What are scleral lenses?
Scleral lenses are larger lenses created from the same breathable lens material as standard gas permeable (GP) lens, or “hard” contact lenses. Hard contact lenses were used prior to the new soft contact lenses and although they provide the best vision possible, the comfort of the hard lenses made it difficult for many patients to adjust to.
Scleral lenses are the best of both worlds – you get the clarity of a hard contact lenses but since they are much larger, they vault over the cornea and rest on the white portion (sclera) of the eye. They fit underneath the eyelid, making the lens very comfortable to wear.
Scleral lenses allow more oxygen to pass through to your eyes than soft contact lenses. They are more durable and longer lasting, so although there is a bit of a financial investment up front, with care, scleral lenses can last a long time.
Why do scleral lenses help with dry eye?
Scleral lenses are often used in the treatment of dry eye, as the space between the cornea and the back of the scleral lens holds fluid (sterile saline), which provides moisture all day.
Why are scleral lenses used in astigmatism?
Astigmatism is simply an irregular shaped cornea – instead of being perfectly round, one area is steeper and another are is flatter, causing light to not focus properly.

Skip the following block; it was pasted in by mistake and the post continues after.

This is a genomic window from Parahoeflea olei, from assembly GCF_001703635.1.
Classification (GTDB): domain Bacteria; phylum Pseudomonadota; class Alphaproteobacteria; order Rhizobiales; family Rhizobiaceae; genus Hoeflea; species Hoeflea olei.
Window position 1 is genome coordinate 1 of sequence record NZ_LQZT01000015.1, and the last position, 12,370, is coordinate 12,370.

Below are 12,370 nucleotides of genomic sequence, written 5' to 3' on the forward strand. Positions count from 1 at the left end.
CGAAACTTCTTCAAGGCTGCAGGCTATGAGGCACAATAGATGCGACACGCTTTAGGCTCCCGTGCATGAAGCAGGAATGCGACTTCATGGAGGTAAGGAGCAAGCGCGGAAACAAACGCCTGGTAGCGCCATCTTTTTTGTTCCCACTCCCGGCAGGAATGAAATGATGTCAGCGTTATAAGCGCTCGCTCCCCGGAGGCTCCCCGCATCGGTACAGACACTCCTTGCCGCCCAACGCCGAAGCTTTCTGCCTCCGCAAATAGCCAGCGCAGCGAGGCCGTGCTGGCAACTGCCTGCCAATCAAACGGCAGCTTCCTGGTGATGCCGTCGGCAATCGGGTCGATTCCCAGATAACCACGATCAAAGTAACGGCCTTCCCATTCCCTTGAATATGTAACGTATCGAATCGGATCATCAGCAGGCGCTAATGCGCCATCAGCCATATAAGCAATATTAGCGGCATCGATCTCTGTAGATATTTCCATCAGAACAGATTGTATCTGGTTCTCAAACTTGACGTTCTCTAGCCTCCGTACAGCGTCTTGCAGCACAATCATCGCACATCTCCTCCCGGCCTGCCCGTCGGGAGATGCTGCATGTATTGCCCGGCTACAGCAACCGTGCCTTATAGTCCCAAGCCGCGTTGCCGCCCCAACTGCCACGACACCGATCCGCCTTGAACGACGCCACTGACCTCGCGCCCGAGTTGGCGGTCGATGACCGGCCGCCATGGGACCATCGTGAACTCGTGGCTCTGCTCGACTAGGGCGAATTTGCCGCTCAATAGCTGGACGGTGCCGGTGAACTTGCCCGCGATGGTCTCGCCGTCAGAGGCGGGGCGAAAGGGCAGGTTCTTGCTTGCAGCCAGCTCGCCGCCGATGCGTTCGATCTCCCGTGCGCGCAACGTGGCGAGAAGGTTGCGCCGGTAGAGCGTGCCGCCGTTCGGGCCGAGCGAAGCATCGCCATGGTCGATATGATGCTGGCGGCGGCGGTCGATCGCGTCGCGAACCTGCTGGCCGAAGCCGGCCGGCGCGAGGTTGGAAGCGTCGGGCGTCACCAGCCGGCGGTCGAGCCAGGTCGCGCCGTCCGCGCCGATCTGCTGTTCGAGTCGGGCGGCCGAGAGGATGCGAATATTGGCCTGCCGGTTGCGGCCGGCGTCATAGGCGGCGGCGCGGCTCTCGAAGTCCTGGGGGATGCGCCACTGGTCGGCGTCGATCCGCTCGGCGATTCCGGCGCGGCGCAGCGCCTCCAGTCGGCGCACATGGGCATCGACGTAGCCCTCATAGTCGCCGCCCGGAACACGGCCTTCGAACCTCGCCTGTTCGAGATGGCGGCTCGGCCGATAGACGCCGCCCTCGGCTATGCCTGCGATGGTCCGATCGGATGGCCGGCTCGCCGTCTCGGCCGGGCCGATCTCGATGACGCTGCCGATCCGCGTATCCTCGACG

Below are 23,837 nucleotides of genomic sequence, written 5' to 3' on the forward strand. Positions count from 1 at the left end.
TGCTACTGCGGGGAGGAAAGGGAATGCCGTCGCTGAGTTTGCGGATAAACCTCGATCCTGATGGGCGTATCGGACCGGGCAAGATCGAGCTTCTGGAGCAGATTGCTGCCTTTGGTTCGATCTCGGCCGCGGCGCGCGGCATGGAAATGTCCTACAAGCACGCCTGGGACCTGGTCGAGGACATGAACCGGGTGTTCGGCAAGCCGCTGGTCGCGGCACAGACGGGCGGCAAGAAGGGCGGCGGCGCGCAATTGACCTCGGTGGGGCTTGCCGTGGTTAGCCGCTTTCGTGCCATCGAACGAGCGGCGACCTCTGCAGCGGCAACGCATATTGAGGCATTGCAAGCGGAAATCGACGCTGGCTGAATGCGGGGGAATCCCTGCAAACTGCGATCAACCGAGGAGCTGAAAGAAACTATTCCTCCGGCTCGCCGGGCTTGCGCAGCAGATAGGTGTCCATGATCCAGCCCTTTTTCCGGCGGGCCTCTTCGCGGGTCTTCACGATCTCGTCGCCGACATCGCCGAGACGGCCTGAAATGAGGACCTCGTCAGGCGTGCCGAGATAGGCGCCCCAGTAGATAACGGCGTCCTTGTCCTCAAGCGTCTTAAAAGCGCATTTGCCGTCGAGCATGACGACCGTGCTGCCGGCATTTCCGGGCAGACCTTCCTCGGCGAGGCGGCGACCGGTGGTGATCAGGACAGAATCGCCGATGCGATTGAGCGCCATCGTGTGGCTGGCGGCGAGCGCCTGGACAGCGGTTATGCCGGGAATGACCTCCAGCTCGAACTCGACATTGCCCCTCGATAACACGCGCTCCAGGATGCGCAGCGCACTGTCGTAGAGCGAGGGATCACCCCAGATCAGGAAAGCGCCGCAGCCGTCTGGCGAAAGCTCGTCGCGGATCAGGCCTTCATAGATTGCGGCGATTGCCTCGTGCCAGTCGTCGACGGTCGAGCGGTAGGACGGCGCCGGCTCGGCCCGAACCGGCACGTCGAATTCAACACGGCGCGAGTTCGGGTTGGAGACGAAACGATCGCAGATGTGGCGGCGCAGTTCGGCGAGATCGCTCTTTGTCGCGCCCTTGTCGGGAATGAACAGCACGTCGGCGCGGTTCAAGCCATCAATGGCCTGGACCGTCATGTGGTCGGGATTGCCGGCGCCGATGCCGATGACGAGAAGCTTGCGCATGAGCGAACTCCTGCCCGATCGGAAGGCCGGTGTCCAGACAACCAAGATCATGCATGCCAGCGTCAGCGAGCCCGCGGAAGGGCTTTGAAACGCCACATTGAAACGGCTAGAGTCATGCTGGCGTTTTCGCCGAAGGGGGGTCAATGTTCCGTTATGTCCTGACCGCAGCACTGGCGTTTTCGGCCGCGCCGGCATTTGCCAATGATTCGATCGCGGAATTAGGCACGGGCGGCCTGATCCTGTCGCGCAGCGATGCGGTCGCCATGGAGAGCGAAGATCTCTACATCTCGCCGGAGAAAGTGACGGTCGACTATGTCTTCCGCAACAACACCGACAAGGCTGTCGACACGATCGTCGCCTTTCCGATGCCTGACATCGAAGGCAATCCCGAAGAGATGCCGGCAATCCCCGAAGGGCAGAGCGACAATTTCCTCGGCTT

Scleral lenses are an ideal solution for astigmatism because they are perfectly round and created from a firm lens material. This enables the lens to optically replace the irregular curvature of your cornea by creating a smooth, round surface for light to pass through.
When else can scleral lenses be used?
As scleral lenses don’t rest on the cornea, they can be a great option if you have an irregular cornea that may be caused from:
Dry eye or other corneal disease
LASIK, RK or PRK
What is involved in a scleral lens fit?
A scleral lens fit at South East Eyecare costs $200 (this does not include the cost of the lens).
There are two parts to a scleral lens fit:
1. Lens Selection – based on your corneal topography, we are able to pick a lens from the fitting kit that should closely fit and place it on your eye. A corneal topography is a map of the front of the eye, indicating areas of steepening and flattening. We then assess the fit of the lens and make any adjustments necessary by trying on different lenses on the eye. Once we are able to find a satisfactory fit, we will often leave the lens on the eye for 20-30 minutes, allowing it to settle into the scleral tissue. At that time, we are able to do a refraction over the lens, calculating what power needs to be ordered for your eye. We will then place an order for your customized lenses.
2. Lens Training – once your lenses arrive, we will bring you back for training on how to insert and remove the lenses, as well as how to care for the lenses including cleaning and storing. We will ensure that the lens is still a good fit and that the vision is good. At this point, if any adjustments need to be made to the lens, this can often be done at no additional cost from the manufacturer. Further adjustments may come with an additional cost (this can be discussed in depth once a lens type has been selected for you).